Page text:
For this article you'll use a Maven app that can be cloned from our example
project:
1. Log in to your GitLab account
1. Create a new project by selecting **Import project from ➔ Repo by URL**
1. Add the following URL:
```
https://gitlab.com/gitlab-examples/maven/simple-maven-dep.git
```
1. Click **Create project**
This application is nothing more than a basic class with a stub for a JUnit based test suite.
It exposes a method called `hello` that accepts a string as input, and prints a hello message on the screen.
The project structure is really simple, and you should consider these two resources:
- `pom.xml`: project object model (POM) configuration file
- `src/main/java/com/example/dep/Dep.java`: source of our application
### Configure the Artifactory deployment
The application is ready to use, but you need some additional steps to deploy it to Artifactory:
1. Log in to Artifactory with your user's credentials.
1. From the main screen, click on the `libs-release-local` item in the **Set Me Up** panel.
1. Copy to clipboard the configuration snippet under the **Deploy** paragraph.
1. Change the `url` value in order to have it configurable via secret variables.
1. Copy the snippet in the `pom.xml` file for your project, just after the
`dependencies` section. The snippet should look like this:
```xml
<distributionManagement>
<repository>
<id>central</id>
<name>83d43b5afeb5-releases</name>
<url>${env.MAVEN_REPO_URL}/libs-release-local</url>
</repository>
</distributionManagement>
```
Another step you need to do before you can deploy the dependency to Artifactory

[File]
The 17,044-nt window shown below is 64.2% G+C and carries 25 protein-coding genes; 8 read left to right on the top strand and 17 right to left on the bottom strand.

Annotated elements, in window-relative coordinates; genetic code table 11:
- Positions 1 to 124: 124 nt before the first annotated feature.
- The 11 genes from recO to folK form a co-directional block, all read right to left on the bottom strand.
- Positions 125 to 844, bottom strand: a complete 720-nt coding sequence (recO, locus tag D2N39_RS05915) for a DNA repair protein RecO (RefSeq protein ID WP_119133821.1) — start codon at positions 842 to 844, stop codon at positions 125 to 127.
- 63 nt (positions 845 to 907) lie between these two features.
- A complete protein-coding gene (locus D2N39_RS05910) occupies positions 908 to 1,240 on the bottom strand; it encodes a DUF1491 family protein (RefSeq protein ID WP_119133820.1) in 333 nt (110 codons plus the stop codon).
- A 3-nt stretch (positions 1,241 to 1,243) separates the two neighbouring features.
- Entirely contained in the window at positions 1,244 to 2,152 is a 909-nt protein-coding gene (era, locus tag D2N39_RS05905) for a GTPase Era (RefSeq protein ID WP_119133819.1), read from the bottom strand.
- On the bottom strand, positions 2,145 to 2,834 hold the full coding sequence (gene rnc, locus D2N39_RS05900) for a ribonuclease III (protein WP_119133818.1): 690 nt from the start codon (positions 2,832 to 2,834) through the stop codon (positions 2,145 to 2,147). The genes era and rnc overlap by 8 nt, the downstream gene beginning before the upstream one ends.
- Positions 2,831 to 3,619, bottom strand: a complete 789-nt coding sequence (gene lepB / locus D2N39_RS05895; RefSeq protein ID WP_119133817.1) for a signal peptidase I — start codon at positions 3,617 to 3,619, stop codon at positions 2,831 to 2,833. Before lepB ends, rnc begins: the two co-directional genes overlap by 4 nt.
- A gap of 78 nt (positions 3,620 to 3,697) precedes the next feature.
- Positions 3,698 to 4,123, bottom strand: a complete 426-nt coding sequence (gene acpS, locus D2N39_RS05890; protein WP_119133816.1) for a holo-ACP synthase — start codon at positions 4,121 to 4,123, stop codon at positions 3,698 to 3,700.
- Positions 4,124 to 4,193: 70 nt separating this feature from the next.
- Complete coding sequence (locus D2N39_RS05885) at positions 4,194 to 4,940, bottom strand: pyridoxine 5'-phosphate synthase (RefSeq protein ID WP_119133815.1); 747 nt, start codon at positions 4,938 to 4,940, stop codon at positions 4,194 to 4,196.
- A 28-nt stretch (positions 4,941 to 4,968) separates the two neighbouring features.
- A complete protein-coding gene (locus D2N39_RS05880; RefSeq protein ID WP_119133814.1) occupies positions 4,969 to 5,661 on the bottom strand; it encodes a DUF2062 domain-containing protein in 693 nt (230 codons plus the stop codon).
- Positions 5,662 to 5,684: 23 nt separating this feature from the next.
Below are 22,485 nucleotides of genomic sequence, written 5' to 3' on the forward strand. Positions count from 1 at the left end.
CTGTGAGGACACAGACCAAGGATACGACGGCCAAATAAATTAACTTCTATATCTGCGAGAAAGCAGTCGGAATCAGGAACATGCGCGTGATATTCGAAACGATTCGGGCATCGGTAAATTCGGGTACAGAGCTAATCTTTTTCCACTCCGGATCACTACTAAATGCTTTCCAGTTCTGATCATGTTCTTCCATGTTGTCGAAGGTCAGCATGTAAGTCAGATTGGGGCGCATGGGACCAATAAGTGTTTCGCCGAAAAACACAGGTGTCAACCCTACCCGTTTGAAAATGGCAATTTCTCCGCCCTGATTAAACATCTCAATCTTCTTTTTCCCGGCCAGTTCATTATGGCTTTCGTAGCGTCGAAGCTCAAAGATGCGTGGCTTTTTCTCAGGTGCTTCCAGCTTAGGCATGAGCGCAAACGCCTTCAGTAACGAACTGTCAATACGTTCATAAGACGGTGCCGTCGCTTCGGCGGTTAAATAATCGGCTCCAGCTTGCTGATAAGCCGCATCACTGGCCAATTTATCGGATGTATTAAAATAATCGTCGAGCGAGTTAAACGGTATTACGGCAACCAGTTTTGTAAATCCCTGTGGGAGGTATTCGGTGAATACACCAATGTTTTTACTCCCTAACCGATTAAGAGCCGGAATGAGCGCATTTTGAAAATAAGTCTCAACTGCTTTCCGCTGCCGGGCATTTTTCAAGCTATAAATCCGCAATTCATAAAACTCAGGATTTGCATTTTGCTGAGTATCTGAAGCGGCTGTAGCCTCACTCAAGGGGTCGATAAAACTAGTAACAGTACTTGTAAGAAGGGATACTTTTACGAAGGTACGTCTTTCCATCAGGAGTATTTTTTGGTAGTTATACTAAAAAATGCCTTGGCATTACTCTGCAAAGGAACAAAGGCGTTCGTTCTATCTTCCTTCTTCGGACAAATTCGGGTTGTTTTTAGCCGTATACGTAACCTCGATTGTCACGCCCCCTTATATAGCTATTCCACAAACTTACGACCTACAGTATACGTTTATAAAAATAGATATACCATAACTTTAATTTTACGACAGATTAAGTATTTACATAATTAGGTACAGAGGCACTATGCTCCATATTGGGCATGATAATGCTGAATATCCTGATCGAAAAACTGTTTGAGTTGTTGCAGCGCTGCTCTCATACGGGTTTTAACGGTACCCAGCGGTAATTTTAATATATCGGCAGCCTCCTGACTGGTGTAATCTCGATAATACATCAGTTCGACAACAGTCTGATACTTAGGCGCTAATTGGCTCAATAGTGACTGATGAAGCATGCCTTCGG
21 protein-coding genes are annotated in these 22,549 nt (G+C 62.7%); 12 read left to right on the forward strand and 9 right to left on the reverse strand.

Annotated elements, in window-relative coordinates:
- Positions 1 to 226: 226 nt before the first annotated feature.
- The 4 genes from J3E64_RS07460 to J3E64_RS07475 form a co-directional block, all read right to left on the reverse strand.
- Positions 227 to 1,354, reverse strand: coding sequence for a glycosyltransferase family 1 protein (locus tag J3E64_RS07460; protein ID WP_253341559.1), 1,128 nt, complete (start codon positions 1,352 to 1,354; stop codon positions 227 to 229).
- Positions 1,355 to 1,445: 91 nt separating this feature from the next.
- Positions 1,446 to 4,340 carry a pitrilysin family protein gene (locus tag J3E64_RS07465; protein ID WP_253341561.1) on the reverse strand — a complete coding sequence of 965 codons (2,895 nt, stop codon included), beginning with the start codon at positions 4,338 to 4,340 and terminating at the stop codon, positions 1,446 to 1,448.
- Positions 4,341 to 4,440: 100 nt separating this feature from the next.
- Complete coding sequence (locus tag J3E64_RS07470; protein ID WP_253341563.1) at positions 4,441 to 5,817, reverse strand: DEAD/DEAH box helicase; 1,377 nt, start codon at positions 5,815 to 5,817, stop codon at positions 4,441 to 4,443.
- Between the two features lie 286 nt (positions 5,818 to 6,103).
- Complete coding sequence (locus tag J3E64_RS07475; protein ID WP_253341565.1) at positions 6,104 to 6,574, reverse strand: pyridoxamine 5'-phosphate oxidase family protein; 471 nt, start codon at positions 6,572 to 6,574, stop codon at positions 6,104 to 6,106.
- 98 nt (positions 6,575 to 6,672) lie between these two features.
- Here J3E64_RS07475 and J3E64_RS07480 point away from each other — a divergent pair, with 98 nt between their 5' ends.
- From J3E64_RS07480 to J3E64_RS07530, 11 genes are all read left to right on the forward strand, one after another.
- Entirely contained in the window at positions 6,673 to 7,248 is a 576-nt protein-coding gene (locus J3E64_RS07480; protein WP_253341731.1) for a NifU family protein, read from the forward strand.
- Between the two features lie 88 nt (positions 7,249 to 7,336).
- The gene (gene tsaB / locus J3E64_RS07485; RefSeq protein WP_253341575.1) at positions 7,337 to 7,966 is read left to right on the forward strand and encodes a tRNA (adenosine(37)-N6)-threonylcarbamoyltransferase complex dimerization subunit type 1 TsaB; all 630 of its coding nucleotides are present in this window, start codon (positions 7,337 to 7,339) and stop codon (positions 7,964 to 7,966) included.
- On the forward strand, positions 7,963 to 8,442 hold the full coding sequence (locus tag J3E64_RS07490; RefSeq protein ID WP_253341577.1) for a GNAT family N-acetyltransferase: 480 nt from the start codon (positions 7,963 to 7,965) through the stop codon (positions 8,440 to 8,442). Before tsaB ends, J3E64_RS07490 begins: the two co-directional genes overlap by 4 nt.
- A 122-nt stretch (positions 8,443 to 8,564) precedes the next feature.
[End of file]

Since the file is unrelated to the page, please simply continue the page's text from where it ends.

is to configure the authentication data. It is a simple task, but Maven requires
it to stay in a file called `settings.xml` that has to be in the `.m2` subdirectory
in the user's homedir.
Since you want to use GitLab Runner to automatically deploy the application, you
should create the file in the project's home directory and set a command line
parameter in `.gitlab-ci.yml` to use the custom location instead of the default one:
1. Create a folder called `.m2` in the root of your repository
1. Create a file called `settings.xml` in the `.m2` folder
1. Copy the following content into a `settings.xml` file:
```xml
<settings xsi:schemaLocation="http://maven.apache.org/SETTINGS/1.1.0 http://maven.apache.org/xsd/settings-1.1.0.xsd"
xmlns="http://maven.apache.org/SETTINGS/1.1.0" xmlns:xsi="http://www.w3.org/2001/XMLSchema-instance">
<servers>
<server>
<id>central</id>
<username>${env.MAVEN_REPO_USER}</username>
<password>${env.MAVEN_REPO_PASS}</password>
</server>
</servers>
</settings>
```
Username and password will be replaced by the correct values using secret variables.
### Configure GitLab CI/CD for `simple-maven-dep`
Now it's time we set up [GitLab CI/CD](https://about.gitlab.com/features/gitlab-ci-cd/) to automatically build, test and deploy the dependency!
GitLab CI/CD uses a file in the root of the repo, named `.gitlab-ci.yml`, to read the definitions for jobs
that will be executed by the configured GitLab Runners. You can read more about this file in the [GitLab Documentation](https://docs.gitlab.com/ee/ci/yaml/).
First of all, remember to set up secret variables for your deployment. Navigate to your project's **Settings > CI/CD** page